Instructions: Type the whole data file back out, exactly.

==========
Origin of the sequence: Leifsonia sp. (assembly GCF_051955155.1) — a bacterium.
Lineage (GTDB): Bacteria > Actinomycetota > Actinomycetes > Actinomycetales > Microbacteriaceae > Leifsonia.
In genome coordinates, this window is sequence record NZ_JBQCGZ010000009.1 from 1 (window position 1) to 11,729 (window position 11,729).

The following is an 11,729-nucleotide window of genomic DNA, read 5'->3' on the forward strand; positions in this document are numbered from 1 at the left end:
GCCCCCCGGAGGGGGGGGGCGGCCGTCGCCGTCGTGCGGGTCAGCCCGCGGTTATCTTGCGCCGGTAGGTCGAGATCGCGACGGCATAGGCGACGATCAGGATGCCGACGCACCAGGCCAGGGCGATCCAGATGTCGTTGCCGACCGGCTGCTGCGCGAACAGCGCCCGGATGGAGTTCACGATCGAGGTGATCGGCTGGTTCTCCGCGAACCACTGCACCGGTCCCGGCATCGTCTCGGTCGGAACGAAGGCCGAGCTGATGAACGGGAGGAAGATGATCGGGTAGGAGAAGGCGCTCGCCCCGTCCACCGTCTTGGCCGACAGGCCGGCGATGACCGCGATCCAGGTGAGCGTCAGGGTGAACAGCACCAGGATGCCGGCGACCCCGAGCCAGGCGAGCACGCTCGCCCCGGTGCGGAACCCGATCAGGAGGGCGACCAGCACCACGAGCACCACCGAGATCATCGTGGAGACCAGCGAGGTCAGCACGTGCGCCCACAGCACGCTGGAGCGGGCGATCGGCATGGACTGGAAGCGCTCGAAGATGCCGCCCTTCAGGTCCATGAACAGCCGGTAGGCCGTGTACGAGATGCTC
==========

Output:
Origin of the sequence: Leifsonia sp. (assembly GCF_051955155.1) — a bacterium.
Lineage (GTDB): Bacteria > Actinomycetota > Actinomycetes > Actinomycetales > Microbacteriaceae > Leifsonia.
In genome coordinates, this window is sequence record NZ_JBQCGZ010000009.1 from 1 (window position 1) to 11,729 (window position 11,729).

The following is an 11,729-nucleotide window of genomic DNA, read 5'->3' on the forward strand; positions in this document are numbered from 1 at the left end:
GCCCCCCGGAGGGGGGGGGCGGCCGTCGCCGTCGTGCGGGTCAGCCCGCGGTTATCTTGCGCCGGTAGGTCGAGATCGCGACGGCATAGGCGACGATCAGGATGCCGACGCACCAGGCCAGGGCGATCCAGATGTCGTTGCCGACCGGCTGCTGCGCGAACAGCGCCCGGATGGAGTTCACGATCGAGGTGATCGGCTGGTTCTCCGCGAACCACTGCACCGGTCCCGGCATCGTCTCGGTCGGAACGAAGGCCGAGCTGATGAACGGGAGGAAGATGATCGGGTAGGAGAAGGCGCTCGCCCCGTCCACCGTCTTGGCCGACAGGCCGGCGATGACCGCGATCCAGGTGAGCGTCAGGGTGAACAGCACCAGGATGCCGGCGACCCCGAGCCAGGCGAGCACGCTCGCCCCGGTGCGGAACCCGATCAGGAGGGCGACCAGCACCACGAGCACCACCGAGATCATCGTGGAGACCAGCGAGGTCAGCACGTGCGCCCACAGCACGCTGGAGCGGGCGATCGGCATGGACTGGAAGCGCTCGAAGATGCCGCCCTTCAGGTCCATGAACAGCCGGTAGGCCGTGTACGAGATGCTC